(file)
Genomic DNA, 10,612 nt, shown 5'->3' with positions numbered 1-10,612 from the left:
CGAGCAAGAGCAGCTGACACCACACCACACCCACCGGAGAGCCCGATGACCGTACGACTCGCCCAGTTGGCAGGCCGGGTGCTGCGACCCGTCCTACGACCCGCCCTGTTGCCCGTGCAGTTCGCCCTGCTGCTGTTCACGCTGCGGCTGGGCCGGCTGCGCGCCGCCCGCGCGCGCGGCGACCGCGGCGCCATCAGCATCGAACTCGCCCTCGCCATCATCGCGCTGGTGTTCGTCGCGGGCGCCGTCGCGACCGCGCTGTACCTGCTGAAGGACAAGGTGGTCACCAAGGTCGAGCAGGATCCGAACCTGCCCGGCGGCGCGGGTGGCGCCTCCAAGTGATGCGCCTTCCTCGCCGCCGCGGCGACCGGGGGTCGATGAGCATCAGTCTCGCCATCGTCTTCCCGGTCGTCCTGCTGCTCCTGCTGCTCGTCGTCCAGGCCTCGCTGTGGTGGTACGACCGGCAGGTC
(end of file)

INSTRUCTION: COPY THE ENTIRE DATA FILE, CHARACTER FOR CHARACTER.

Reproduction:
Genomic DNA, 10,612 nt, shown 5'->3' with positions numbered 1-10,612 from the left:
CGAGCAAGAGCAGCTGACACCACACCACACCCACCGGAGAGCCCGATGACCGTACGACTCGCCCAGTTGGCAGGCCGGGTGCTGCGACCCGTCCTACGACCCGCCCTGTTGCCCGTGCAGTTCGCCCTGCTGCTGTTCACGCTGCGGCTGGGCCGGCTGCGCGCCGCCCGCGCGCGCGGCGACCGCGGCGCCATCAGCATCGAACTCGCCCTCGCCATCATCGCGCTGGTGTTCGTCGCGGGCGCCGTCGCGACCGCGCTGTACCTGCTGAAGGACAAGGTGGTCACCAAGGTCGAGCAGGATCCGAACCTGCCCGGCGGCGCGGGTGGCGCCTCCAAGTGATGCGCCTTCCTCGCCGCCGCGGCGACCGGGGGTCGATGAGCATCAGTCTCGCCATCGTCTTCCCGGTCGTCCTGCTGCTCCTGCTGCTCGTCGTCCAGGCCTCGCTGTGGTGGTACGACCGGCAGGTC